Maybe the Seattle Seahawks will someday put together a complete game in all phases.
And while we’re at it, maybe they’ll become consistent, and efficient on both sides of the ball and on special teams in the course of one game.
And maybe they won’t alternate shortcomings so that every game is in doubt, and the end result leaves us sorting through evidence for hints that this team will, at some point, be as good as its talent seems to demand.
But until then, they’re somehow getting by with a few heroes rising to carry around their buddies. And there’s something to be said about that. You know, in the “he ain’t heavy, he’s my tackle” sense.
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It’s made their games interesting and entertaining, if you’re not a stickler for polish or predictability.
And at this point, they may be the most erratic team in the league.
Their Monday Night Football win over the Buffalo Bills, by a 31-25 count, moved them to 5-2-1 at the halfway point of the season, giving them the second-best winning percentage in the NFC.
So, they’re not only in control of the NFC West Division, they’re on pace (at a very early stage) for a playoff bye and home-field advantage in the division round.
And they have been pretty ordinary in the process. Makes you wonder what they could accomplish if they ever really get it together.
They’ll need to show everybody next week as they have to saddle up again on Sunday night against the New England Patriots on a cross-country trip on a short week against one of the best teams in the NFL.
Oh, and the Pats have this week off as a bye to rest and prep for the Hawks.
The Seahawks like to say they enjoy challenges. So this will make them delighted.
The Monday night win was notable for the return of an offense that had been in hibernation. Tight end Jimmy Graham was brilliant with 103 yards on eight catches with a pair of one-handed touchdowns.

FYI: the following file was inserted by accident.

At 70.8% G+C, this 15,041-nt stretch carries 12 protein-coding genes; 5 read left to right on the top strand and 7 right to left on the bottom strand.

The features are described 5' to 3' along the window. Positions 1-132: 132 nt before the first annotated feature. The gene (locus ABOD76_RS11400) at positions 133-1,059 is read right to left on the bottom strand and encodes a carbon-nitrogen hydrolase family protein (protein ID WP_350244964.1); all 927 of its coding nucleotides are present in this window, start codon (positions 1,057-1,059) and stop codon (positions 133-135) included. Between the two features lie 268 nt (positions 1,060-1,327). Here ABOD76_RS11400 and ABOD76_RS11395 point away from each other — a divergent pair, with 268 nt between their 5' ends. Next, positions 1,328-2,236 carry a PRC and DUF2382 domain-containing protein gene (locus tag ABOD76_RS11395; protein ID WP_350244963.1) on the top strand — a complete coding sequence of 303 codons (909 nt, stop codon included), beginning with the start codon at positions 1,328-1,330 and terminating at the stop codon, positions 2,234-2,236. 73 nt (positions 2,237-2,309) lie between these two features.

The Hawks were once again almost entirely without a rushing game, again, finishing with 33 ground yards. They’re well on pace to become the least imposing rushing club that coach Pete Carroll has ever had in Seattle.
But the revival of the offense has most to do with the obvious return to health of quarterback Russell Wilson.
From the first game, Wilson has dealt with successive ankle, knee and pectoral injuries.
Wilson hadn’t thrown a touchdown pass since Oct. 2, a span of three weeks, the longest drought in his NFL career.
Monday, he passed for 282 yards and two touchdowns for a season-high passer rating of 137.0.
If they’re not going to be able to run the ball, Wilson will have to continue this kind of output.
The defense, though, once again suffered from a recent chronic pathology, failing to stop opponents’ conversions on third downs.
After the Saints converted 9 of 15, the Bills got first downs on 12 of 17 third downs.
The biggest was in the final two minutes, when the Bills turned a third-and-21 into a first down with a long completion and a roughing-the-passer penalty against linebacker Bobby Wagner.
Without injured stars Michael Bennett and Kam Chancellor, the Seahawks defense looked nothing like one of the best defenses in NFL history — until the final few seconds of the game.
With third-and-8 at the Seahawks’ 8 with little over a minute left, Cliff Avril, who has been the defensive MVP in this strange season, raced in for a sack of quarterback Tyrod Taylor. And on fourth down, they again pressured Taylor and he threw incomplete into the end zone.
Game over. It had come down to the final 13 seconds.
And the numbers were ridiculous. Buffalo gained 425 yards with 30 first downs. They outrushed the Hawks 162-33, and possessed the ball for 40 minutes of the 60-minute game.
But in the end, the Seahawks won again.
Nothing came easily. And it’s only going to get tougher in New England.